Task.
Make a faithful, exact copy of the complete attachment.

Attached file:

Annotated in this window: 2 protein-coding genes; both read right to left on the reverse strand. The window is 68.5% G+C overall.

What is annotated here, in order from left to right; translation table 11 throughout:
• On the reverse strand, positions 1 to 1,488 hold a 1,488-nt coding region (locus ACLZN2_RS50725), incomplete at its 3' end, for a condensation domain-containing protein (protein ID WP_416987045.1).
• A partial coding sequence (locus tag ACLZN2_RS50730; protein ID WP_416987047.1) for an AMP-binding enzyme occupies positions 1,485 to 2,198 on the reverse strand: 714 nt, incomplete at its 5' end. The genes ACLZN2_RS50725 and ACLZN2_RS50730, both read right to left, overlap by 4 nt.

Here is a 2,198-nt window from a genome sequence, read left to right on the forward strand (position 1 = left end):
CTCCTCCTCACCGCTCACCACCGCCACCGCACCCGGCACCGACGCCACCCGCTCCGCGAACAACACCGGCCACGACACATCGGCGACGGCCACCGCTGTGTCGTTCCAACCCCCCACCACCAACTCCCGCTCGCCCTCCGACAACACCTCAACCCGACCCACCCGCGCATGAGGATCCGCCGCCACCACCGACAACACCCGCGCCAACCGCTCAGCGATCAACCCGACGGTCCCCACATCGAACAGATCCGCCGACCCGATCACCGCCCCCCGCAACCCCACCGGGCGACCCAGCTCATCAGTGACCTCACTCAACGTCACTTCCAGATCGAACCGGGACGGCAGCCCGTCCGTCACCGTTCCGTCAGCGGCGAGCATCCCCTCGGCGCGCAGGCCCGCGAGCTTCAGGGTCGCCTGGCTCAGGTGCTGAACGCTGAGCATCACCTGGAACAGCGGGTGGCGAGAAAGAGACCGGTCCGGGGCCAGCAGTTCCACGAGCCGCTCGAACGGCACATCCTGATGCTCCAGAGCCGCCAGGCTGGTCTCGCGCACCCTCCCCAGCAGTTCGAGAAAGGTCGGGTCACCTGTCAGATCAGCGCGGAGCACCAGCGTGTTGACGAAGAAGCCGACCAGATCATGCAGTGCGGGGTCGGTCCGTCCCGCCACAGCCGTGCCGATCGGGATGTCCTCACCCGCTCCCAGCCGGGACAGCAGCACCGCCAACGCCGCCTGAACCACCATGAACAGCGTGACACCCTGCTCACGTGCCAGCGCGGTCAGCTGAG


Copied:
Annotated in this window: 2 protein-coding genes; both read right to left on the reverse strand. The window is 68.5% G+C overall.

What is annotated here, in order from left to right; translation table 11 throughout:
• On the reverse strand, positions 1 to 1,488 hold a 1,488-nt coding region (locus ACLZN2_RS50725), incomplete at its 3' end, for a condensation domain-containing protein (protein ID WP_416987045.1).
• A partial coding sequence (locus tag ACLZN2_RS50730; protein ID WP_416987047.1) for an AMP-binding enzyme occupies positions 1,485 to 2,198 on the reverse strand: 714 nt, incomplete at its 5' end. The genes ACLZN2_RS50725 and ACLZN2_RS50730, both read right to left, overlap by 4 nt.

Here is a 2,198-nt window from a genome sequence, read left to right on the forward strand (position 1 = left end):
CTCCTCCTCACCGCTCACCACCGCCACCGCACCCGGCACCGACGCCACCCGCTCCGCGAACAACACCGGCCACGACACATCGGCGACGGCCACCGCTGTGTCGTTCCAACCCCCCACCACCAACTCCCGCTCGCCCTCCGACAACACCTCAACCCGACCCACCCGCGCATGAGGATCCGCCGCCACCACCGACAACACCCGCGCCAACCGCTCAGCGATCAACCCGACGGTCCCCACATCGAACAGATCCGCCGACCCGATCACCGCCCCCCGCAACCCCACCGGGCGACCCAGCTCATCAGTGACCTCACTCAACGTCACTTCCAGATCGAACCGGGACGGCAGCCCGTCCGTCACCGTTCCGTCAGCGGCGAGCATCCCCTCGGCGCGCAGGCCCGCGAGCTTCAGGGTCGCCTGGCTCAGGTGCTGAACGCTGAGCATCACCTGGAACAGCGGGTGGCGAGAAAGAGACCGGTCCGGGGCCAGCAGTTCCACGAGCCGCTCGAACGGCACATCCTGATGCTCCAGAGCCGCCAGGCTGGTCTCGCGCACCCTCCCCAGCAGTTCGAGAAAGGTCGGGTCACCTGTCAGATCAGCGCGGAGCACCAGCGTGTTGACGAAGAAGCCGACCAGATCATGCAGTGCGGGGTCGGTCCGTCCCGCCACAGCCGTGCCGATCGGGATGTCCTCACCCGCTCCCAGCCGGGACAGCAGCACCGCCAACGCCGCCTGAACCACCATGAACAGCGTGACACCCTGCTCACGTGCCAGCGCGGTCAGCTGAG